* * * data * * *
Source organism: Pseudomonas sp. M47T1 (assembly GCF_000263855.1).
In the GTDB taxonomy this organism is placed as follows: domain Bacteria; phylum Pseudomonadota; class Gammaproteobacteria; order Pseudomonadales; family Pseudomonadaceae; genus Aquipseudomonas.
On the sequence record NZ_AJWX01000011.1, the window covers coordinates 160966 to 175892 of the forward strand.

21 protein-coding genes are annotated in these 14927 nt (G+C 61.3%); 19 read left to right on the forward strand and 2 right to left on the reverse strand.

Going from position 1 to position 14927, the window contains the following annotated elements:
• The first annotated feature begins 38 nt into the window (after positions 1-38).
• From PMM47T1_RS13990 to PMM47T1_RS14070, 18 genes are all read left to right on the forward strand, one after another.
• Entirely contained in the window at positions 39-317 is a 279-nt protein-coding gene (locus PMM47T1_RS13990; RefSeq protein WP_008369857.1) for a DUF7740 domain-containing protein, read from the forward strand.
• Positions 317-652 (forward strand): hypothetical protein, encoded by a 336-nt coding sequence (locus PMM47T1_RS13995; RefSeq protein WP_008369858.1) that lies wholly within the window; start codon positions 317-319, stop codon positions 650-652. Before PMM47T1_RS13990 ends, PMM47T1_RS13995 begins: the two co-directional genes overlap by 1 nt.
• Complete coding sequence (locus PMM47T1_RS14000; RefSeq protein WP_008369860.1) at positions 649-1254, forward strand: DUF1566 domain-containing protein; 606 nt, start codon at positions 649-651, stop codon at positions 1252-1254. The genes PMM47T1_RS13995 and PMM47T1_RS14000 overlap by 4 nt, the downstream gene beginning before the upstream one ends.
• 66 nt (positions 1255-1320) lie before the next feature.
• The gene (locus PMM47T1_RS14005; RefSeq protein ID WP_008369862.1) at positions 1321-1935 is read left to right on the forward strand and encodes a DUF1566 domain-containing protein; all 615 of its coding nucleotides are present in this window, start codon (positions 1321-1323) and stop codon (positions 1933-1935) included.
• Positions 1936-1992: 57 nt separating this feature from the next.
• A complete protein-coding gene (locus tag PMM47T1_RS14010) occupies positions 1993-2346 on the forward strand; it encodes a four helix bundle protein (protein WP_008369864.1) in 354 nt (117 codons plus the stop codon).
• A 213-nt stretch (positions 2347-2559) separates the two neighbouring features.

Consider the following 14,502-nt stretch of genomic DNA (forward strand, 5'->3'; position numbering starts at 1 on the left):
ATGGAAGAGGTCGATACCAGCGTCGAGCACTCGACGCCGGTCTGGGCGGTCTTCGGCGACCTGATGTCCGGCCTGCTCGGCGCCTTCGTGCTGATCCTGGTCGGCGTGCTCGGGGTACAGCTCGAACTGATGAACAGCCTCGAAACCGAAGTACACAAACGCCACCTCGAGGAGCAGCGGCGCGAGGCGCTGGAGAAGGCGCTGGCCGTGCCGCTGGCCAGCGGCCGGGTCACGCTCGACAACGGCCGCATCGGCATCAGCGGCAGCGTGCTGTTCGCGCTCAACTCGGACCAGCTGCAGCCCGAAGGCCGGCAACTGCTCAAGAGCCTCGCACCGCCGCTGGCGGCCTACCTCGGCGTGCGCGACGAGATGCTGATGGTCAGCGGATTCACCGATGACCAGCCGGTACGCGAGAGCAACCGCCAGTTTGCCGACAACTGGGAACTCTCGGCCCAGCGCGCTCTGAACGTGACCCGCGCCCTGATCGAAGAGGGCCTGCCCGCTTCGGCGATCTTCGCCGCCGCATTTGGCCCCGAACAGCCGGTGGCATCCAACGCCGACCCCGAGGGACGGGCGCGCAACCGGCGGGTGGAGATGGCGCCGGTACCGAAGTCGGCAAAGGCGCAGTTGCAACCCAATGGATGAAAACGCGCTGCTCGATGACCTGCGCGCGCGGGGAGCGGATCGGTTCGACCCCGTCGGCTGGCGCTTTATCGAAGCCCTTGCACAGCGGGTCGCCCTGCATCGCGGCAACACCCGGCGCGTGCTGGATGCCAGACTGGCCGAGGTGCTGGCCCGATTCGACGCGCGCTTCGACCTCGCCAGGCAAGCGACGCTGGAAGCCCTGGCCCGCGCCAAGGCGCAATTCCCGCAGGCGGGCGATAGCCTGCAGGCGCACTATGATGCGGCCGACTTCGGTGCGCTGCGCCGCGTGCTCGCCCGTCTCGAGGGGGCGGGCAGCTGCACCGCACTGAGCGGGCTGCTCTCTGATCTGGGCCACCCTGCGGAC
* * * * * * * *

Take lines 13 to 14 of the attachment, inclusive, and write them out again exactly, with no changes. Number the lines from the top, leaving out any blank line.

• Positions 1936-1992: 57 nt separating this feature from the next.
• A complete protein-coding gene (locus tag PMM47T1_RS14010) occupies positions 1993-2346 on the forward strand; it encodes a four helix bundle protein (protein WP_008369864.1) in 354 nt (117 codons plus the stop codon).